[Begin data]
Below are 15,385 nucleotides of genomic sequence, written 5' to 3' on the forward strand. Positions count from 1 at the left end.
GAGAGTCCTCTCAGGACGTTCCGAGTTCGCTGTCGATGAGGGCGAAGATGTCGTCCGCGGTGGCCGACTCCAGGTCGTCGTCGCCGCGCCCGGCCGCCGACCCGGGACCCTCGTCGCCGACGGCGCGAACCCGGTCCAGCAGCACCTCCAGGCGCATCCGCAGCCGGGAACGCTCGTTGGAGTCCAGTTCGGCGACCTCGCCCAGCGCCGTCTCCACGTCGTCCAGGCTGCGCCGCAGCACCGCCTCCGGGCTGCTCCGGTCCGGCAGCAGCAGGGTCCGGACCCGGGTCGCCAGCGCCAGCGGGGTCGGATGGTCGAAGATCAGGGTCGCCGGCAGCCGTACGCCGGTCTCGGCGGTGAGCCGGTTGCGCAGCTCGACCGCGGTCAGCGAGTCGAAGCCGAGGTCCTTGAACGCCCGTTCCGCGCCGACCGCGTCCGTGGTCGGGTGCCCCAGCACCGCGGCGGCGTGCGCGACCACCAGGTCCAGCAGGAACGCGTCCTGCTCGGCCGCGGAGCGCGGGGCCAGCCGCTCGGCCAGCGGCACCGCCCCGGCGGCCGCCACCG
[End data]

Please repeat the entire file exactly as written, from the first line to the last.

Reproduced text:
Below are 15,385 nucleotides of genomic sequence, written 5' to 3' on the forward strand. Positions count from 1 at the left end.
GAGAGTCCTCTCAGGACGTTCCGAGTTCGCTGTCGATGAGGGCGAAGATGTCGTCCGCGGTGGCCGACTCCAGGTCGTCGTCGCCGCGCCCGGCCGCCGACCCGGGACCCTCGTCGCCGACGGCGCGAACCCGGTCCAGCAGCACCTCCAGGCGCATCCGCAGCCGGGAACGCTCGTTGGAGTCCAGTTCGGCGACCTCGCCCAGCGCCGTCTCCACGTCGTCCAGGCTGCGCCGCAGCACCGCCTCCGGGCTGCTCCGGTCCGGCAGCAGCAGGGTCCGGACCCGGGTCGCCAGCGCCAGCGGGGTCGGATGGTCGAAGATCAGGGTCGCCGGCAGCCGTACGCCGGTCTCGGCGGTGAGCCGGTTGCGCAGCTCGACCGCGGTCAGCGAGTCGAAGCCGAGGTCCTTGAACGCCCGTTCCGCGCCGACCGCGTCCGTGGTCGGGTGCCCCAGCACCGCGGCGGCGTGCGCGACCACCAGGTCCAGCAGGAACGCGTCCTGCTCGGCCGCGGAGCGCGGGGCCAGCCGCTCGGCCAGCGGCACCGCCCCGGCGGCCGCCACCG